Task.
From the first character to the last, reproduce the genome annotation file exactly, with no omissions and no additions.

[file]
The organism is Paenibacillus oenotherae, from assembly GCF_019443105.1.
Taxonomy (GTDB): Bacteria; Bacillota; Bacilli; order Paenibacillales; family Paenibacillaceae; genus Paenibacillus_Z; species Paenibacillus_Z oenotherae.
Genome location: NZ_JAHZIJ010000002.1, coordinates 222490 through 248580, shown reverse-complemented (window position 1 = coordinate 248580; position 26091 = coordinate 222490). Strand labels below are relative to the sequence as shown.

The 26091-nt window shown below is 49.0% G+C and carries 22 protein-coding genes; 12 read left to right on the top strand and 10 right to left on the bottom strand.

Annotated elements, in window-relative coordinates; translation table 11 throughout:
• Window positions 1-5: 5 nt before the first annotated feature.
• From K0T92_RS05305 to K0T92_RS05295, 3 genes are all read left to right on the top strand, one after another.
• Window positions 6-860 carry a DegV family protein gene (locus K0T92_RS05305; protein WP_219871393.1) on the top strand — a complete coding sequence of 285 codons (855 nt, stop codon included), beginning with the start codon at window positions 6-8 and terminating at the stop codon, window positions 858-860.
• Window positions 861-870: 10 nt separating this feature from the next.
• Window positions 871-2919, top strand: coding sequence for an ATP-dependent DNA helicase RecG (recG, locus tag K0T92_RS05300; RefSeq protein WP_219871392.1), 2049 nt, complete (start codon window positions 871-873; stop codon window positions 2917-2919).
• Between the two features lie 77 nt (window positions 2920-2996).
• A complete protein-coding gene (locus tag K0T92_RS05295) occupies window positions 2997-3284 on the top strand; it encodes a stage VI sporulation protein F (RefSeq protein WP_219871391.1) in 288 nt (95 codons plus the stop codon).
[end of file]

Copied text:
The organism is Paenibacillus oenotherae, from assembly GCF_019443105.1.
Taxonomy (GTDB): Bacteria; Bacillota; Bacilli; order Paenibacillales; family Paenibacillaceae; genus Paenibacillus_Z; species Paenibacillus_Z oenotherae.
Genome location: NZ_JAHZIJ010000002.1, coordinates 222490 through 248580, shown reverse-complemented (window position 1 = coordinate 248580; position 26091 = coordinate 222490). Strand labels below are relative to the sequence as shown.

The 26091-nt window shown below is 49.0% G+C and carries 22 protein-coding genes; 12 read left to right on the top strand and 10 right to left on the bottom strand.

Annotated elements, in window-relative coordinates; translation table 11 throughout:
• Window positions 1-5: 5 nt before the first annotated feature.
• From K0T92_RS05305 to K0T92_RS05295, 3 genes are all read left to right on the top strand, one after another.
• Window positions 6-860 carry a DegV family protein gene (locus K0T92_RS05305; protein WP_219871393.1) on the top strand — a complete coding sequence of 285 codons (855 nt, stop codon included), beginning with the start codon at window positions 6-8 and terminating at the stop codon, window positions 858-860.
• Window positions 861-870: 10 nt separating this feature from the next.
• Window positions 871-2919, top strand: coding sequence for an ATP-dependent DNA helicase RecG (recG, locus tag K0T92_RS05300; RefSeq protein WP_219871392.1), 2049 nt, complete (start codon window positions 871-873; stop codon window positions 2917-2919).
• Between the two features lie 77 nt (window positions 2920-2996).
• A complete protein-coding gene (locus tag K0T92_RS05295) occupies window positions 2997-3284 on the top strand; it encodes a stage VI sporulation protein F (RefSeq protein WP_219871391.1) in 288 nt (95 codons plus the stop codon).